Changing What’s Expected – When Introspection Becomes A Norm

Changing What’s Expected – When Introspection Becomes A Norm

General Insights
The value of deep introspection for one’s life is enormous. Learning to listen to your own instincts and have some degree of trust for them (obviously not going overboard) is extremely important for a rich life. You can’t have a fulfilling existence without it, unless you have attained some kind of enlightenment through the so-called ego illusion. But I’ve come to think that how we treat introspection as a culture and as a people says a lot about the state of our civilization, our culture, and our development. How we regard introspection (and self-understanding, self-trust, etc.) should be a very important question. Now that we’ve mostly agreed that human rights, rule of law, etc. are givens, we should hold the value of introspection much much higher.  And we should judge ourselves…
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Getting Comfortable with Being Misunderstood

Getting Comfortable with Being Misunderstood

General Insights
It seems people are more scared than ever to be misunderstood. At any minute you could be called a traitor or a bigot or any number of horribly damaging things.  It could mean the end of your career, people say. It feels critically important to manage our reputations and chase after the opinions of others. For our culture, this is almost a death sentence for virtues like spontaneity, originality, and authenticity.  No wonder comedians, the standard bearers of these virtues, are scared to perform on college campuses, where mob rule has become the norm in recent years. If we’re misunderstood, we get concerned that our reputation, what some call our most valuable asset, is ruined. But our reputation is something that ensues from our genuine and original actions.  If you adjust your actions…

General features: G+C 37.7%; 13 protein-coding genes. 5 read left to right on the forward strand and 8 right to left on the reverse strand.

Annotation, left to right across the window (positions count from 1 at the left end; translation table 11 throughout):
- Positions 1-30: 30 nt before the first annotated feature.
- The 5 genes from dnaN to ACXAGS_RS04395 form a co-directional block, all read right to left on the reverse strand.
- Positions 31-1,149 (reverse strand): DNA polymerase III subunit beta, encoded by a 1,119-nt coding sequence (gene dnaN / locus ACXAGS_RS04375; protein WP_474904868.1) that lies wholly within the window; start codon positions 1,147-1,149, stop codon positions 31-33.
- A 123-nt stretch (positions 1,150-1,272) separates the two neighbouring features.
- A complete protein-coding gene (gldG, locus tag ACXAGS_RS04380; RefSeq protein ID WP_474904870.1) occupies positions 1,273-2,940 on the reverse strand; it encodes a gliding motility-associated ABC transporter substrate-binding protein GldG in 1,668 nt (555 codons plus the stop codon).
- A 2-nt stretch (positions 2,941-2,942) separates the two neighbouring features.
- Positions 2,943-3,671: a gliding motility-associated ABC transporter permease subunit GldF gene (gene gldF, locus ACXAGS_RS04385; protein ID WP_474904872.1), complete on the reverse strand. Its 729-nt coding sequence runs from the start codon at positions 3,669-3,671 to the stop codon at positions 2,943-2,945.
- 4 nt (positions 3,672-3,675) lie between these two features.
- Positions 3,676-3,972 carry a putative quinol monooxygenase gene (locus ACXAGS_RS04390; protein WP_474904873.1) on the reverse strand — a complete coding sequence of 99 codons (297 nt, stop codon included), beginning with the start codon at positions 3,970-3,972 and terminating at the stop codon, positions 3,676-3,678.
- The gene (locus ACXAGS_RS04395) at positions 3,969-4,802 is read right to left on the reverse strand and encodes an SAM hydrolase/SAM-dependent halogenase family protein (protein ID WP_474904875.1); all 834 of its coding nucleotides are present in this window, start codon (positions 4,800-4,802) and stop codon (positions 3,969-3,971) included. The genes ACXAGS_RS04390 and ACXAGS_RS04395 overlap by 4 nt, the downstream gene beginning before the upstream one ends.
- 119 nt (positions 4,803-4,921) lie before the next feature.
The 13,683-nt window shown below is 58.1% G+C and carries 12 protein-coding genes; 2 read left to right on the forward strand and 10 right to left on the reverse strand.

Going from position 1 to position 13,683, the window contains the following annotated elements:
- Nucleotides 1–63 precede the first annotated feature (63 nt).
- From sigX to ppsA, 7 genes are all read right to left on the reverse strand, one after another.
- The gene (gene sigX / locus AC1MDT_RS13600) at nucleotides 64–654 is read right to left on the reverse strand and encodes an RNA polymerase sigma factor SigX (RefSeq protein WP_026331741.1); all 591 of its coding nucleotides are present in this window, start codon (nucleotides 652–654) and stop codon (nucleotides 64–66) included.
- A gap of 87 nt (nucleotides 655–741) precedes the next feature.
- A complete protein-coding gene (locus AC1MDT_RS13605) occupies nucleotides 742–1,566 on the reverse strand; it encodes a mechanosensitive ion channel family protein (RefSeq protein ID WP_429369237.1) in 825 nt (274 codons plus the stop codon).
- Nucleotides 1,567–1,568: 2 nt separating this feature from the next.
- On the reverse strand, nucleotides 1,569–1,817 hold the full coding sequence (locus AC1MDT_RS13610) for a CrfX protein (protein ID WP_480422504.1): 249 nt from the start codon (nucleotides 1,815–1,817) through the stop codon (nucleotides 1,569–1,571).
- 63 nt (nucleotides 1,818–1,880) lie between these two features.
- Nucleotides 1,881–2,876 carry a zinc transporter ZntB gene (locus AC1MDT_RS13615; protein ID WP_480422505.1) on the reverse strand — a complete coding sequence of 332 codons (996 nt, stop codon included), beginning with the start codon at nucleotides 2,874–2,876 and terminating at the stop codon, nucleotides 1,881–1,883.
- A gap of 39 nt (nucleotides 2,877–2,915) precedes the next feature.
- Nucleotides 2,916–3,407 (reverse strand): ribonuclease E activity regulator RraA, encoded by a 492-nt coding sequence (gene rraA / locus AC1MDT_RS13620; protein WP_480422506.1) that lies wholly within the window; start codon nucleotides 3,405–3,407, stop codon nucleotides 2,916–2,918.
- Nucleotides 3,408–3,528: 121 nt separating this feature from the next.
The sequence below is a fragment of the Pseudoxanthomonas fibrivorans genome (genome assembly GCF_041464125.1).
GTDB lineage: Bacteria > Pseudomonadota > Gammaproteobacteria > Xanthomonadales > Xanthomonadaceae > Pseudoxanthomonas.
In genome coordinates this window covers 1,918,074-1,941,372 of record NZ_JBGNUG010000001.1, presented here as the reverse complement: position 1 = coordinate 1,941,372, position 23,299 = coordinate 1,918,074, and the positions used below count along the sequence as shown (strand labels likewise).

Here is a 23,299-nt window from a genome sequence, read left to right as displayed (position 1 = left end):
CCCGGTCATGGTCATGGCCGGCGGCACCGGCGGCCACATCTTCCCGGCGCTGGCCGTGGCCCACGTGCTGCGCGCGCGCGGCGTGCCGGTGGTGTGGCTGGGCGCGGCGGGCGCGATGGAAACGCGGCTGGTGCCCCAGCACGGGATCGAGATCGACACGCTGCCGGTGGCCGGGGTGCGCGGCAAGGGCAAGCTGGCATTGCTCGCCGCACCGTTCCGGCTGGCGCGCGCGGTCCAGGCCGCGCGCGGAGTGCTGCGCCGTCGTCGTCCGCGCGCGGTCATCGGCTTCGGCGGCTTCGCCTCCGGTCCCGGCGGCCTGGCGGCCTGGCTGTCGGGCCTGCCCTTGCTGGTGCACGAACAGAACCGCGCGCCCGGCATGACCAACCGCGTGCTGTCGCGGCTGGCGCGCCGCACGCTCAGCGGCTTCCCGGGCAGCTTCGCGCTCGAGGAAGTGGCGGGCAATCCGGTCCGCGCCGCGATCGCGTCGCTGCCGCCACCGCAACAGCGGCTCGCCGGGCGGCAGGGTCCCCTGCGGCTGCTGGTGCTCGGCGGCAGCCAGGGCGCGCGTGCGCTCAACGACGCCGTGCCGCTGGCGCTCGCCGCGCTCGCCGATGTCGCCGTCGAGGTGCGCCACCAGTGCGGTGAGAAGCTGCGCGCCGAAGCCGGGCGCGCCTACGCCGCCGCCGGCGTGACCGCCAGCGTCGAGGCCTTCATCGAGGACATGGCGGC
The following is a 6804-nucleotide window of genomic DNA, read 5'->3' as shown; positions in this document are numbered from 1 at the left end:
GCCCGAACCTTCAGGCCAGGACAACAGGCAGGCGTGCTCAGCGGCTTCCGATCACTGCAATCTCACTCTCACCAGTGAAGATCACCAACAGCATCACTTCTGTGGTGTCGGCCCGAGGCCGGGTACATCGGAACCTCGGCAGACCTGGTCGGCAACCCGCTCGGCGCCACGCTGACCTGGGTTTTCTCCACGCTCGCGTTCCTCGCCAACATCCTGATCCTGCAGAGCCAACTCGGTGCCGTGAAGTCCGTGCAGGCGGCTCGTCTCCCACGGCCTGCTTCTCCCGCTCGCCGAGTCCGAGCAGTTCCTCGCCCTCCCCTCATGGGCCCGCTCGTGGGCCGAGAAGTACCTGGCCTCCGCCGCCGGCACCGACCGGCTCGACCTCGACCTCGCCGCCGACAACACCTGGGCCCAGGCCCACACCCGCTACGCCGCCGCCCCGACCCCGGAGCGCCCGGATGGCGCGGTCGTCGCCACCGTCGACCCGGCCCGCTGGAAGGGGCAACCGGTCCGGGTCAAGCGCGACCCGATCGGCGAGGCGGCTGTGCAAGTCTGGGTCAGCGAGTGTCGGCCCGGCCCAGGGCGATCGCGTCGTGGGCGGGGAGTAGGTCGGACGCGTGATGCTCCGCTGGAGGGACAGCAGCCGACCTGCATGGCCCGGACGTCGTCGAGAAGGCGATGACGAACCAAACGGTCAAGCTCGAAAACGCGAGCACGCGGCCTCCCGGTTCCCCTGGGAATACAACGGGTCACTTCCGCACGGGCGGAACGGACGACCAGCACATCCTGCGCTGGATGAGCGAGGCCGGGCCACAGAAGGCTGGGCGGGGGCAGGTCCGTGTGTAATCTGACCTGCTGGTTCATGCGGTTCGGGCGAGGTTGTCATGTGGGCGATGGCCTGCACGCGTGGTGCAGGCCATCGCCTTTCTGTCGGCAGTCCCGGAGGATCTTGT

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Is There a Crisis of Meaning?

Is There a Crisis of Meaning?

General Insights
Is there a crisis of meaning? You’ve heard the story – suicides, addiction, depression, tribalism.  Ben Shapiro said, “There is a god-shaped hole in the American heart and we are filling it with tribalism and partisanship and rage.”  Similarly, David Brooks is talking about the importance of community. But “god” and community are neither necessary nor sufficient conditions for filling that hole.  Consider that American youth faced an enormously consequential “crisis of meaning” in the 50s and 60s, at a time when there was plenty of god and community – maybe too much. We’ve neglected some very simple, even common sense practices and principles that, in times of crisis like this, people have the opportunity to rediscover. One of the most egregious failures of our society is that young people generally aren’t expected to cultivate their…
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Hunger for Wonders

Hunger for Wonders

General Insights